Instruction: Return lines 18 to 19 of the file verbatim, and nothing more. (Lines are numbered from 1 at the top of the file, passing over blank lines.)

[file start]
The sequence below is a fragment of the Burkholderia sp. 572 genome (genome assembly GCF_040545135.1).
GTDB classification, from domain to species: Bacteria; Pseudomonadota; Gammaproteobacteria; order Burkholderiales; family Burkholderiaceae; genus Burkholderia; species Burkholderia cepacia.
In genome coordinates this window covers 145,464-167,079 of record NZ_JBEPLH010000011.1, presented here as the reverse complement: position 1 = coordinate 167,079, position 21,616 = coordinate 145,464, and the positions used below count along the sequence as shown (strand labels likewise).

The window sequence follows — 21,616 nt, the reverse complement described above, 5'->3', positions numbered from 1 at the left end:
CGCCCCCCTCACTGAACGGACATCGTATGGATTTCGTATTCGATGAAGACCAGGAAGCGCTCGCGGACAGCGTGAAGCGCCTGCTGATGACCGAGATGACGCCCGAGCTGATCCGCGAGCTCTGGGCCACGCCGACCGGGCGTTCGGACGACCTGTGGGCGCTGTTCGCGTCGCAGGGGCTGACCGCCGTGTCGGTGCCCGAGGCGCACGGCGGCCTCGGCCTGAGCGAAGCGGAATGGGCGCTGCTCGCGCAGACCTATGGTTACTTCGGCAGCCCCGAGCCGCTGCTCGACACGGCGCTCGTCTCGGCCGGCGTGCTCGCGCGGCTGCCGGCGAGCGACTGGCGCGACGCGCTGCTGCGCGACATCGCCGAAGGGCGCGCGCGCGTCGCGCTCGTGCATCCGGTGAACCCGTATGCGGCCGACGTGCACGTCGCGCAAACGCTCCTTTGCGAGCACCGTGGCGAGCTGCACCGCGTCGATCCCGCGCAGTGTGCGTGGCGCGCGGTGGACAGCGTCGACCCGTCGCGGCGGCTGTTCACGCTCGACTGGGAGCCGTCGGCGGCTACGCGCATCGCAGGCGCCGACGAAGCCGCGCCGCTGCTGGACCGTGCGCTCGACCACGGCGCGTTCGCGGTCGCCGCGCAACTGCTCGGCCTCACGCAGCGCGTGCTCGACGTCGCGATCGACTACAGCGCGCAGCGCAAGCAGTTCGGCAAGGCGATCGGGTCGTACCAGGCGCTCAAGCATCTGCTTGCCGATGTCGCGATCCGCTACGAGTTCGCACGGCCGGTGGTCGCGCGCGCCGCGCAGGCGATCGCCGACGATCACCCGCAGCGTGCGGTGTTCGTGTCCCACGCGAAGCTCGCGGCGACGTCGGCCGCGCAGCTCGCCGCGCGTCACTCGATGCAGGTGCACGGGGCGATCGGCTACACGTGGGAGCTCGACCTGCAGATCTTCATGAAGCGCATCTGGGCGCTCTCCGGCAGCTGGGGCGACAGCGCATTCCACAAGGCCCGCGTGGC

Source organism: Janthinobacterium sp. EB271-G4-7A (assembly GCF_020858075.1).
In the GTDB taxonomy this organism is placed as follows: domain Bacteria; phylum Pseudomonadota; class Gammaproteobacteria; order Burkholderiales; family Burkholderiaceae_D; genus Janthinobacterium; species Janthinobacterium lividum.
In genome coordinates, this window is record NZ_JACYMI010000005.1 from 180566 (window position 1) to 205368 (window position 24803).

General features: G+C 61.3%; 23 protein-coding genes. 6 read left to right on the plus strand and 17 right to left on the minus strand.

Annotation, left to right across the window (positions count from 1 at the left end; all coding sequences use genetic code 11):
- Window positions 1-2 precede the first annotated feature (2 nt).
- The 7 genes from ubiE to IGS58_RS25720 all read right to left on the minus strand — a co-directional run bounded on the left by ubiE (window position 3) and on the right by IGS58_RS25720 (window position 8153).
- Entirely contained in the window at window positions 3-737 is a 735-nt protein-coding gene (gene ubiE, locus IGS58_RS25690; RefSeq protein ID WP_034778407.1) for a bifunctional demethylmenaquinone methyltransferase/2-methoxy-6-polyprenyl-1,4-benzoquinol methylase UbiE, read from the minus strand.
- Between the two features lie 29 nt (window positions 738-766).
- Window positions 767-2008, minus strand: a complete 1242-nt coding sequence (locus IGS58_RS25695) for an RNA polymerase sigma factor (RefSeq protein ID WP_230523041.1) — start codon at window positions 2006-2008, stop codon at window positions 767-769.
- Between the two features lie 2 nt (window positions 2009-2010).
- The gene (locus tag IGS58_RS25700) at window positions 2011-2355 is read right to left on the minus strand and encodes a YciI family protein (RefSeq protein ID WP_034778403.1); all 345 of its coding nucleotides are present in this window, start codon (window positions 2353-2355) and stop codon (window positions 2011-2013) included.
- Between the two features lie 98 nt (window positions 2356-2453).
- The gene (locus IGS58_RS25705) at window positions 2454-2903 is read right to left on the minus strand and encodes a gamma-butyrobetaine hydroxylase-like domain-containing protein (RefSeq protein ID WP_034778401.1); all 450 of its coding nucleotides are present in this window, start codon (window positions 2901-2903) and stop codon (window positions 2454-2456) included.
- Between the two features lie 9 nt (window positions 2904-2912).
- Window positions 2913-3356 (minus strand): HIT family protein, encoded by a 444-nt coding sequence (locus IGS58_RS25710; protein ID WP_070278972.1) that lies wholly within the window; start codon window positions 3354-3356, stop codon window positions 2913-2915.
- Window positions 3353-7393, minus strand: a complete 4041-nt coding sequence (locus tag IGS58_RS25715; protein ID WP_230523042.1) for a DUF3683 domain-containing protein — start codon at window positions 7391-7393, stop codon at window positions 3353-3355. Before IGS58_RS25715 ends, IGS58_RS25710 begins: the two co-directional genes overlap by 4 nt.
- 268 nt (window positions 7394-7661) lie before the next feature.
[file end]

- Between the two features lie 98 nt (window positions 2356-2453).
- The gene (locus IGS58_RS25705) at window positions 2454-2903 is read right to left on the minus strand and encodes a gamma-butyrobetaine hydroxylase-like domain-containing protein (RefSeq protein ID WP_034778401.1); all 450 of its coding nucleotides are present in this window, start codon (window positions 2901-2903) and stop codon (window positions 2454-2456) included.